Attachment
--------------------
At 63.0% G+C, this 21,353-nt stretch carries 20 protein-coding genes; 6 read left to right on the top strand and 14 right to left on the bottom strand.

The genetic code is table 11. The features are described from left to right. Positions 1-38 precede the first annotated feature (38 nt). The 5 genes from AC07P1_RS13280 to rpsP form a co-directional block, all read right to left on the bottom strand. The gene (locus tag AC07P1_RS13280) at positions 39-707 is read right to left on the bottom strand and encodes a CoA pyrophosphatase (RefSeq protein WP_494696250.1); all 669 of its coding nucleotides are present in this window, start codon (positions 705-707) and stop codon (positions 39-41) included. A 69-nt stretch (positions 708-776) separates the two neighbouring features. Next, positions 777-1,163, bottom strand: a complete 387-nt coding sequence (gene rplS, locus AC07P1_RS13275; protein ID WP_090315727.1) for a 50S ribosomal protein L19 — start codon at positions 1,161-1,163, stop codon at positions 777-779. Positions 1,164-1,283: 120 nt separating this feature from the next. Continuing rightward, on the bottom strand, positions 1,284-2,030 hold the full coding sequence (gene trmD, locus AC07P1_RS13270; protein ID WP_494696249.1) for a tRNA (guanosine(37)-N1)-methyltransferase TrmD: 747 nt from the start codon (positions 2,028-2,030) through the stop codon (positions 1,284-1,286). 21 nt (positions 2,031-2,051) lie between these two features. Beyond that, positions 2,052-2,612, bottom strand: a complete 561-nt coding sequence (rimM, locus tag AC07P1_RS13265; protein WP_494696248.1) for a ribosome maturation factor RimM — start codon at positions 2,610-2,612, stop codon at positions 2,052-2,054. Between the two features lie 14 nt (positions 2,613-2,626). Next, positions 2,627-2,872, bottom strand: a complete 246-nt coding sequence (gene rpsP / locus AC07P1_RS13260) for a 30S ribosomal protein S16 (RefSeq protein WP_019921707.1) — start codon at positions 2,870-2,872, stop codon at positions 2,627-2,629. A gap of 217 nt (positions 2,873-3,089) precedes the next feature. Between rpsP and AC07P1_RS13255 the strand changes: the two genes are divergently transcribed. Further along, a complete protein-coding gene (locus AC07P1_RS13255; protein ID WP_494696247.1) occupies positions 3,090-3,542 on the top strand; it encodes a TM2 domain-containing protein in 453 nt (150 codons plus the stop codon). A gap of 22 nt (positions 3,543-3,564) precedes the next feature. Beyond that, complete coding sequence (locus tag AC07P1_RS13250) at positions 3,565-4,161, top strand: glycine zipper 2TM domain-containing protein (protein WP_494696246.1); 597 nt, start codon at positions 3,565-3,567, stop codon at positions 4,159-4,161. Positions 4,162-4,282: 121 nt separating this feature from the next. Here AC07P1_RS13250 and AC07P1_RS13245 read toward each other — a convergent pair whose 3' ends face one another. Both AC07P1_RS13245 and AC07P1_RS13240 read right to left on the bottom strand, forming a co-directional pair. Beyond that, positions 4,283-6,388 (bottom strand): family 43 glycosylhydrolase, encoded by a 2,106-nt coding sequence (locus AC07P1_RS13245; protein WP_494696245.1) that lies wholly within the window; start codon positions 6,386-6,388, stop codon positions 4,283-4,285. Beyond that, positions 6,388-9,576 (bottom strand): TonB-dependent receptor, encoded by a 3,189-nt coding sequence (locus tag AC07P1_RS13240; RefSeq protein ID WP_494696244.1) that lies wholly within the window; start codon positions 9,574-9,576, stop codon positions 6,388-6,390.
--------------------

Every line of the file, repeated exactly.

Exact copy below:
At 63.0% G+C, this 21,353-nt stretch carries 20 protein-coding genes; 6 read left to right on the top strand and 14 right to left on the bottom strand.

The genetic code is table 11. The features are described from left to right. Positions 1-38 precede the first annotated feature (38 nt). The 5 genes from AC07P1_RS13280 to rpsP form a co-directional block, all read right to left on the bottom strand. The gene (locus tag AC07P1_RS13280) at positions 39-707 is read right to left on the bottom strand and encodes a CoA pyrophosphatase (RefSeq protein WP_494696250.1); all 669 of its coding nucleotides are present in this window, start codon (positions 705-707) and stop codon (positions 39-41) included. A 69-nt stretch (positions 708-776) separates the two neighbouring features. Next, positions 777-1,163, bottom strand: a complete 387-nt coding sequence (gene rplS, locus AC07P1_RS13275; protein ID WP_090315727.1) for a 50S ribosomal protein L19 — start codon at positions 1,161-1,163, stop codon at positions 777-779. Positions 1,164-1,283: 120 nt separating this feature from the next. Continuing rightward, on the bottom strand, positions 1,284-2,030 hold the full coding sequence (gene trmD, locus AC07P1_RS13270; protein ID WP_494696249.1) for a tRNA (guanosine(37)-N1)-methyltransferase TrmD: 747 nt from the start codon (positions 2,028-2,030) through the stop codon (positions 1,284-1,286). 21 nt (positions 2,031-2,051) lie between these two features. Beyond that, positions 2,052-2,612, bottom strand: a complete 561-nt coding sequence (rimM, locus tag AC07P1_RS13265; protein WP_494696248.1) for a ribosome maturation factor RimM — start codon at positions 2,610-2,612, stop codon at positions 2,052-2,054. Between the two features lie 14 nt (positions 2,613-2,626). Next, positions 2,627-2,872, bottom strand: a complete 246-nt coding sequence (gene rpsP / locus AC07P1_RS13260) for a 30S ribosomal protein S16 (RefSeq protein WP_019921707.1) — start codon at positions 2,870-2,872, stop codon at positions 2,627-2,629. A gap of 217 nt (positions 2,873-3,089) precedes the next feature. Between rpsP and AC07P1_RS13255 the strand changes: the two genes are divergently transcribed. Further along, a complete protein-coding gene (locus AC07P1_RS13255; protein ID WP_494696247.1) occupies positions 3,090-3,542 on the top strand; it encodes a TM2 domain-containing protein in 453 nt (150 codons plus the stop codon). A gap of 22 nt (positions 3,543-3,564) precedes the next feature. Beyond that, complete coding sequence (locus tag AC07P1_RS13250) at positions 3,565-4,161, top strand: glycine zipper 2TM domain-containing protein (protein WP_494696246.1); 597 nt, start codon at positions 3,565-3,567, stop codon at positions 4,159-4,161. Positions 4,162-4,282: 121 nt separating this feature from the next. Here AC07P1_RS13250 and AC07P1_RS13245 read toward each other — a convergent pair whose 3' ends face one another. Both AC07P1_RS13245 and AC07P1_RS13240 read right to left on the bottom strand, forming a co-directional pair. Beyond that, positions 4,283-6,388 (bottom strand): family 43 glycosylhydrolase, encoded by a 2,106-nt coding sequence (locus AC07P1_RS13245; protein WP_494696245.1) that lies wholly within the window; start codon positions 6,386-6,388, stop codon positions 4,283-4,285. Beyond that, positions 6,388-9,576 (bottom strand): TonB-dependent receptor, encoded by a 3,189-nt coding sequence (locus tag AC07P1_RS13240; RefSeq protein ID WP_494696244.1) that lies wholly within the window; start codon positions 9,574-9,576, stop codon positions 6,388-6,390.